Dr. Horne says that more in-depth study is needed, but the findings lay the groundwork for that future study.

"Although may protect against ," said Dr. Horne. "It's important to keep in mind that these results were not instantaneous in the studies that we performed. It takes time. How long and how often people should fast for health benefits are additional questions we're just beginning to examine."

Explore further: Two large meals better than six small meals for controlling weight, blood sugar in people with type 2 diabetes

Related Stories

Two large meals better than six small meals for controlling weight, blood sugar in people with type 2 diabetes

May 15, 2014
Research published in Diabetologia (the journal of the European Association for the Study of Diabetes) suggests that two large meals (breakfast and lunch), rather than six small meals with the same total calories, are better ...

Forthcoming study explores use of intermittent fasting in diabetes as cardiovascular disease

April 26, 2013
Intermittent fasting is all the rage, but scientific evidence showing how such regimes affect human health is not always clear cut. Now a scientific review in the British Journal of Diabetes and Vascular Disease suggests ...

Understanding insulin resistance; Precursor to diabetes can be reversed

November 6, 2012
Though you may not be living with diabetes, your body could be battling against the hormone insulin. The condition, called insulin resistance, occurs when insulin can't effectively do its job.

Physical activity can protect overweight women from risk for heart disease

May 20, 2014
For otherwise healthy middle-aged women who are overweight or obese, physical activity may be their best option for avoiding heart disease, according to a study that followed nearly 900 women for seven years. These findings ...

Are chromium supplements helpful in lowering blood sugar levels?

April 9, 2014
Approximately 26 percent of the U.S. population has impaired fasting glucose, which is a predisposition for developing type 2 diabetes, and chromium supplementation has been suggested as a method that may help control and ...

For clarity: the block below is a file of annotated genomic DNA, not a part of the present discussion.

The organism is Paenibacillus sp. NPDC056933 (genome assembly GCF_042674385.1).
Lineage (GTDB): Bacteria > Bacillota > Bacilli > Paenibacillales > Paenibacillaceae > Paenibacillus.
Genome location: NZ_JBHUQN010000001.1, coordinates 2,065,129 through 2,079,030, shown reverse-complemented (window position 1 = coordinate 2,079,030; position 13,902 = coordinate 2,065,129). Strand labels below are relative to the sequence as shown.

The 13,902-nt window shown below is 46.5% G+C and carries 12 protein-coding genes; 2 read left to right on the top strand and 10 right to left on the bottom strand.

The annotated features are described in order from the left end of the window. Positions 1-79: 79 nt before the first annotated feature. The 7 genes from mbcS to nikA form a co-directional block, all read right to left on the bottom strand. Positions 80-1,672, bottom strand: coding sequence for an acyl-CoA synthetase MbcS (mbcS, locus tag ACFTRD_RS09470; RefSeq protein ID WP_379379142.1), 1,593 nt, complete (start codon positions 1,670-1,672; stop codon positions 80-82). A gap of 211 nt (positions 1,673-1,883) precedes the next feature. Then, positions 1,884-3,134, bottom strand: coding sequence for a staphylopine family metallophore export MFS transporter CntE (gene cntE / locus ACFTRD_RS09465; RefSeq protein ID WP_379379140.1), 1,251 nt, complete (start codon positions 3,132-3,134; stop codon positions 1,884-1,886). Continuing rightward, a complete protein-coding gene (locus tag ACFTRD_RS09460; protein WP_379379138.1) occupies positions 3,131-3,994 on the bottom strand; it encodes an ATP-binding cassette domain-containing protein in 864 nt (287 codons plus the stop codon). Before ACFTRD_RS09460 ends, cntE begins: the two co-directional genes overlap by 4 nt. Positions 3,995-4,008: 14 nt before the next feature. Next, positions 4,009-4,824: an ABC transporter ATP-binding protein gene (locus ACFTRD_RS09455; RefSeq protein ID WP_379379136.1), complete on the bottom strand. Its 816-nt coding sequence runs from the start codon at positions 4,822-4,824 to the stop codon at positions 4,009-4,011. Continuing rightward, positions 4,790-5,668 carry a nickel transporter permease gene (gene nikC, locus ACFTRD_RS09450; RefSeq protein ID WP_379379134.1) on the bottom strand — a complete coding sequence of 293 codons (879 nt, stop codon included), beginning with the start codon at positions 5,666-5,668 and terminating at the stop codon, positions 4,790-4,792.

Recommended for you

Scientists discover a new way to treat type 2 diabetes

July 21, 2017
Medication currently being used to treat obesity is also proving to have significant health benefits for patients with type 2 diabetes. A new study published today in Molecular Metabolism explains how this therapeutic benefit ...

Alzheimer's drug cuts hallmark inflammation related to metabolic syndrome by 25 percent

July 20, 2017
An existing Alzheimer's medication slashes inflammation and insulin resistance in patients with metabolic syndrome, a potential therapeutic intervention for a highly dangerous condition affecting 30 percent of adults in the ...

Diabetes or its precursor affects 100 million Americans

July 19, 2017
Almost one-third of the US population—100 million people—either has diabetes or its precursor condition, known as pre-diabetes, said a government report Tuesday.

One virus may protect against type 1 diabetes, others may increase risk

July 11, 2017
Doctors can't predict who will develop type 1 diabetes, a chronic autoimmune disease in which the immune system destroys the cells needed to control blood-sugar levels, requiring daily insulin injections and continual monitoring.

Diabetes complications are a risk factor for repeat hospitalizations, study shows

July 7, 2017
For patients with diabetes, one reason for hospitalization and unplanned hospital readmission is severe dysglycemia (uncontrolled hyperglycemia - high blood sugar, or hypoglycemia - low blood sugar), says new research published ...

Researchers identify promising target to protect bone in patients with diabetes

July 7, 2017
Utilizing metabolomics research techniques, NYU Dentistry researchers investigated the underlying biochemical activity and signaling within the bone marrow of hyperglycemic mice with hopes of reducing fracture risks of diabetics

0 comments

Please sign in to add a comment. Registration is free, and takes less than a minute. Read more

Click here to reset your password.
Sign in to get notified via email when new comments are made.